There’s an eerie continuity between those places and the ones still being bombed on Western order a century later. While writing my own book Farthest Field: An Indian Story of the Second World War, in 2013, I researched the bombing raids on two Pashtun villages, Ahmed Khel and Datta Khel, in 1941. Looking up their names online, I learned that those exact villages were still being punished by Predator drones in 2013.


The Western ethics of aerial bombing, wrote Sven Lindqvist, made this very clear: ‘The laws of war protect enemies of the same race, class, and culture. The laws of war leave the foreign and the alien without protection.”

In the 1940s, once World War II broke out in Europe, these rules could not hold. And there was hell to pay.

The bombing of Guernica in 1937, by German and Italian air forces, was a herald that civilian bombardment would be turned against Europeans themselves.

This always happens, and is the central insight of Lindqvist’s writings: technologies of control meant for colonial peripheries come home to roost in the metropole.

Still, the years of World War II were an exception. In the post-war world, bombing resumed on the same racial, colonial lines and geographies, right through the US wars on Iraq and Afghanistan in this century.


Today, two countries push this colonial perversity into newer and deadlier expressions: the United States and Israel. Since October, reports say Israel has dropped more than 25,000 tonnes of explosives on the Gaza Strip. That is equivalent to two nuclear bombs. The Gaza Strip has an area about one quarter the size of Delhi.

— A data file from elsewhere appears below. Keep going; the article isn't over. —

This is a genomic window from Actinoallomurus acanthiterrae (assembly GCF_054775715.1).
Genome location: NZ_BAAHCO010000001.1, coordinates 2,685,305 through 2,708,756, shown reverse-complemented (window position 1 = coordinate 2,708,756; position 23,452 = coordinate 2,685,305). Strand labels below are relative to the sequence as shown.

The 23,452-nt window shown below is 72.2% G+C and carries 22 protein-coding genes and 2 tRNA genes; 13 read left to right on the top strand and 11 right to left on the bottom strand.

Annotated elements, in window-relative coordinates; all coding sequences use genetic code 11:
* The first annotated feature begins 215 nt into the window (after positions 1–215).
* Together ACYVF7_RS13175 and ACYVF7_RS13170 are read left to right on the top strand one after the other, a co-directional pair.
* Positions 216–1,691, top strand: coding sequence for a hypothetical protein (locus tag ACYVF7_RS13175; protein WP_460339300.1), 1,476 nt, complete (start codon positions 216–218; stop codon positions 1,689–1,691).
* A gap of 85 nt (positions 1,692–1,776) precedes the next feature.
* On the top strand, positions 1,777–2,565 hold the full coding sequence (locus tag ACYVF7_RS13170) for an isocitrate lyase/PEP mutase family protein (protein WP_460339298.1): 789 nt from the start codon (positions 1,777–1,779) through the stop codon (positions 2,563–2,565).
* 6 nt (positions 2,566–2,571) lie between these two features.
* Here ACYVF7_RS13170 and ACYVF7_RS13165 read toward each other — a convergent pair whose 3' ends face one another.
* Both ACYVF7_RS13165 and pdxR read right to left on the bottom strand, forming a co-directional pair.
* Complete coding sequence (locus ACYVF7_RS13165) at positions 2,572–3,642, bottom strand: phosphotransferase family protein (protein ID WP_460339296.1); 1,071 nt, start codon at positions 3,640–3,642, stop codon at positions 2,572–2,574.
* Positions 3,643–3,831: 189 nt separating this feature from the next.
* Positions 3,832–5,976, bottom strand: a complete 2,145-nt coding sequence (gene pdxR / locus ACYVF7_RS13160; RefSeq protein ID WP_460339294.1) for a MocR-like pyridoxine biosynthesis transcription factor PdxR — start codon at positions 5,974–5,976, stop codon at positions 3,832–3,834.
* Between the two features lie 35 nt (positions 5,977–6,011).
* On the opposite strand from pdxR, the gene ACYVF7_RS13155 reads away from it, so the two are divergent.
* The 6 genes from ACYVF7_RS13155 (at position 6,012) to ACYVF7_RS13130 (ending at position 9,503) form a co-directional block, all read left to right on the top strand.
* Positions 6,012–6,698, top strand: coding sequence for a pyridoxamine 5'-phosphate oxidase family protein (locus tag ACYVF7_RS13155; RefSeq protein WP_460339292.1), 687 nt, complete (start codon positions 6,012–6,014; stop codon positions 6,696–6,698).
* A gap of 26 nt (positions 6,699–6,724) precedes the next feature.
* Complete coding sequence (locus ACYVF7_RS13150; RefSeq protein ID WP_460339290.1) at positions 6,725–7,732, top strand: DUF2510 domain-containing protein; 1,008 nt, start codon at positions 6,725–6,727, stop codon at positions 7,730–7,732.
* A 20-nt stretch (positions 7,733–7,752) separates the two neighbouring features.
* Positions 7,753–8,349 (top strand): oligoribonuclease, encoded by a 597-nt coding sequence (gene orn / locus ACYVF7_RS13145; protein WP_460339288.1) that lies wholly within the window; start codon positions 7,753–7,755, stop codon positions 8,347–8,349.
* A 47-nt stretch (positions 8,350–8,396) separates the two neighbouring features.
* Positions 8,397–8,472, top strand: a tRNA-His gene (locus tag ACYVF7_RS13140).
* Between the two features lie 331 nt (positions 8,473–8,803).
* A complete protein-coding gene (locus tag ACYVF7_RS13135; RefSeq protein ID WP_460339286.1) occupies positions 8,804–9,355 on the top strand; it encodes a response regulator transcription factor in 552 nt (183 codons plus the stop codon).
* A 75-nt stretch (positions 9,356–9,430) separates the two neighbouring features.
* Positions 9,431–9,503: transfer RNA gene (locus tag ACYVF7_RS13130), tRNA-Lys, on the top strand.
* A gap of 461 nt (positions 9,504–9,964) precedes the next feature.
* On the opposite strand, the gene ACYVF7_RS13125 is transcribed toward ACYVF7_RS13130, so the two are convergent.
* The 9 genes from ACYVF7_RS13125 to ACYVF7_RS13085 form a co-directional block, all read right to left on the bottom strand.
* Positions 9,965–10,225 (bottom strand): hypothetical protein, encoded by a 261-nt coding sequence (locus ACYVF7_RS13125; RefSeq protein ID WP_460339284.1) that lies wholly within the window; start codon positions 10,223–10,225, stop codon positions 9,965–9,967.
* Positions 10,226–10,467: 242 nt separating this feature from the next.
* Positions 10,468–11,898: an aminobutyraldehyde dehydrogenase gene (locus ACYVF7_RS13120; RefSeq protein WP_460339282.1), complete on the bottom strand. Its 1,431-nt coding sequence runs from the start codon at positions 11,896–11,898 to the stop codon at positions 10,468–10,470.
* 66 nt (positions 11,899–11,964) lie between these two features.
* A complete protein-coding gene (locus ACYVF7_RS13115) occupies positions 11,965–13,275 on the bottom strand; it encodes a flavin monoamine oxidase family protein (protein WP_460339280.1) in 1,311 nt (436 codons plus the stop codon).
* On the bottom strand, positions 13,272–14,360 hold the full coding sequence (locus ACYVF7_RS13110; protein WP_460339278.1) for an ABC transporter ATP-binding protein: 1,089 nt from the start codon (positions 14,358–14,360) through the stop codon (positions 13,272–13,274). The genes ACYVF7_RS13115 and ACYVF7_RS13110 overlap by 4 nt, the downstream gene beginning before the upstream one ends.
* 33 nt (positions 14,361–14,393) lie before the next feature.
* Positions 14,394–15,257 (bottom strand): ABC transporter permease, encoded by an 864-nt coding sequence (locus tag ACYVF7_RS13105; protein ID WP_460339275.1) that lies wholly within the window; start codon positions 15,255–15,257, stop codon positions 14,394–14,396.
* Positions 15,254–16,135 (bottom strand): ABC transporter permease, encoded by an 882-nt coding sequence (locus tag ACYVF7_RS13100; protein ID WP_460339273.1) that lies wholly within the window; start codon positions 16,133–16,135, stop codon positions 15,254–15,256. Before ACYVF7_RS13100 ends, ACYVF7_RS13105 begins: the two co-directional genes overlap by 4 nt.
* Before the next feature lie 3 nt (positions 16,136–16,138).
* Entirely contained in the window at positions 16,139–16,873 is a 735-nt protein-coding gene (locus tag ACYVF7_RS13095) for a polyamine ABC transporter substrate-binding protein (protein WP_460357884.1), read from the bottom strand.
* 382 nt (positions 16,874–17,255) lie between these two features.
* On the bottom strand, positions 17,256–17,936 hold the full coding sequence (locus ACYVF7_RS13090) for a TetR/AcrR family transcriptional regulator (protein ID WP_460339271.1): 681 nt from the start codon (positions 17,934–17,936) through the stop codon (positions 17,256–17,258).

Every deflection and defence of Israel’s leadership – they’re not trying to hit civilians, Hamas is at fault for placing its fighters among civilians – is old news, straight from a hundred-year-old textbook for colonial collective punishment.

Meanwhile Israeli commanders have been saying it out loud, from day one: “The emphasis is on damage, not on accuracy.”

For a hundred years, our moral imagination of war has been shaped by colonizing states which have the ability to bomb from the air, and want to use it: Against tribes on their own native land. Against people with barely any defences. Against civilians. The perpetrators of this mass killing are always coded as civilized. The victims are always at best invisible, at worst sub-human.

What’s also been conditioned is our visual imagination. For weeks, most images from Gaza only showed explosions from a distance, collapsing buildings, smoking ruins. When we do see the victims – children buried alive under masonry, or people carrying the destroyed bodies of their friends, looking for help – we’re trained to not see them as fully human.


On October 26, weeks into the bombardment of Gaza, the UN General Assembly voted overwhelmingly in favour of a “immediate, durable and sustained humanitarian truce”. One hundred and twenty countries votes in favour and 14 voted against. India was among the 45 that abstained. It was a measure of the real international demand for Israel to stop bombing. But the West’s double standards have been unmoving, with hugely damaging effects on what survives of international law and cooperation.

Even as you read this, more people in Gaza are being buried alive by bombs, and Western leaders will not utter the word ‘ceasefire’.

One reason for that: with the exception of a few years in the 1940s, the people being bombed from the air were rarely European. And except for one day in 2001, they were never American.

But the people dropping the bombs usually were.

Raghu Karnad is Fellow at the Dorothy and Lewis B. Cullman Center for Scholars & Writers, New York Public Library, 2022-23.